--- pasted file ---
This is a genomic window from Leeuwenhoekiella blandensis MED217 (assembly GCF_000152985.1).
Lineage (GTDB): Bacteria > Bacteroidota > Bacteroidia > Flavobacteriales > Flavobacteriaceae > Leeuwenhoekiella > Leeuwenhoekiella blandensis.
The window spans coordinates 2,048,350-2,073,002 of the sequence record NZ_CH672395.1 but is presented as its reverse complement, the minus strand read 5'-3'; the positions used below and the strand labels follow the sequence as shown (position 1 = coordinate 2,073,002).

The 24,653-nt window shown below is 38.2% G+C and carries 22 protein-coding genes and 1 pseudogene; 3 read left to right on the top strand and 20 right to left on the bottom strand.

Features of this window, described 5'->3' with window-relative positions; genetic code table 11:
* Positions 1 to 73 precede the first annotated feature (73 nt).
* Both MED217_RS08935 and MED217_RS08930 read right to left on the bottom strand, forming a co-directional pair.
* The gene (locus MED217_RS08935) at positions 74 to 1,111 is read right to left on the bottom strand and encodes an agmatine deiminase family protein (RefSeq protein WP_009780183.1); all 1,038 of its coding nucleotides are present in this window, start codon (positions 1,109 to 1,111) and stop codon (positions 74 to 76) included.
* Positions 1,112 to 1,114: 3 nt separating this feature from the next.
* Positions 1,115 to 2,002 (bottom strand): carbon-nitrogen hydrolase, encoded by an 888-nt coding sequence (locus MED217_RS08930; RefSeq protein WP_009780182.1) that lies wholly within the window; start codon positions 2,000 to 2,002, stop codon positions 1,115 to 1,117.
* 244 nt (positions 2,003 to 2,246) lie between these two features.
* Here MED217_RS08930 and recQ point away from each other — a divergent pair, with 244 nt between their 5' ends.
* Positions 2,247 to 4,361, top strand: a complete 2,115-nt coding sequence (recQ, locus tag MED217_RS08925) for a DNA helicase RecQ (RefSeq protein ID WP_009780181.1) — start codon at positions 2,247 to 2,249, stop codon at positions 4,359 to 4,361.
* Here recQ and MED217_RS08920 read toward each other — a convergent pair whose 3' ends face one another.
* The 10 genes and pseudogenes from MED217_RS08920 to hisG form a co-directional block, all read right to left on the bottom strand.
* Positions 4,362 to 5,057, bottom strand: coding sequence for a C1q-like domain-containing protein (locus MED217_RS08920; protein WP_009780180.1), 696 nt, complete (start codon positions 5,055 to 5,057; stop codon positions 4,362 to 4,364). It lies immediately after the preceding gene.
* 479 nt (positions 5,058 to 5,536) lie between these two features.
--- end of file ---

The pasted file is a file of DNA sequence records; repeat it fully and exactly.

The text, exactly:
This is a genomic window from Leeuwenhoekiella blandensis MED217 (assembly GCF_000152985.1).
Lineage (GTDB): Bacteria > Bacteroidota > Bacteroidia > Flavobacteriales > Flavobacteriaceae > Leeuwenhoekiella > Leeuwenhoekiella blandensis.
The window spans coordinates 2,048,350-2,073,002 of the sequence record NZ_CH672395.1 but is presented as its reverse complement, the minus strand read 5'-3'; the positions used below and the strand labels follow the sequence as shown (position 1 = coordinate 2,073,002).

The 24,653-nt window shown below is 38.2% G+C and carries 22 protein-coding genes and 1 pseudogene; 3 read left to right on the top strand and 20 right to left on the bottom strand.

Features of this window, described 5'->3' with window-relative positions; genetic code table 11:
* Positions 1 to 73 precede the first annotated feature (73 nt).
* Both MED217_RS08935 and MED217_RS08930 read right to left on the bottom strand, forming a co-directional pair.
* The gene (locus MED217_RS08935) at positions 74 to 1,111 is read right to left on the bottom strand and encodes an agmatine deiminase family protein (RefSeq protein WP_009780183.1); all 1,038 of its coding nucleotides are present in this window, start codon (positions 1,109 to 1,111) and stop codon (positions 74 to 76) included.
* Positions 1,112 to 1,114: 3 nt separating this feature from the next.
* Positions 1,115 to 2,002 (bottom strand): carbon-nitrogen hydrolase, encoded by an 888-nt coding sequence (locus MED217_RS08930; RefSeq protein WP_009780182.1) that lies wholly within the window; start codon positions 2,000 to 2,002, stop codon positions 1,115 to 1,117.
* 244 nt (positions 2,003 to 2,246) lie between these two features.
* Here MED217_RS08930 and recQ point away from each other — a divergent pair, with 244 nt between their 5' ends.
* Positions 2,247 to 4,361, top strand: a complete 2,115-nt coding sequence (recQ, locus tag MED217_RS08925) for a DNA helicase RecQ (RefSeq protein ID WP_009780181.1) — start codon at positions 2,247 to 2,249, stop codon at positions 4,359 to 4,361.
* Here recQ and MED217_RS08920 read toward each other — a convergent pair whose 3' ends face one another.
* The 10 genes and pseudogenes from MED217_RS08920 to hisG form a co-directional block, all read right to left on the bottom strand.
* Positions 4,362 to 5,057, bottom strand: coding sequence for a C1q-like domain-containing protein (locus MED217_RS08920; protein WP_009780180.1), 696 nt, complete (start codon positions 5,055 to 5,057; stop codon positions 4,362 to 4,364). It lies immediately after the preceding gene.
* 479 nt (positions 5,058 to 5,536) lie between these two features.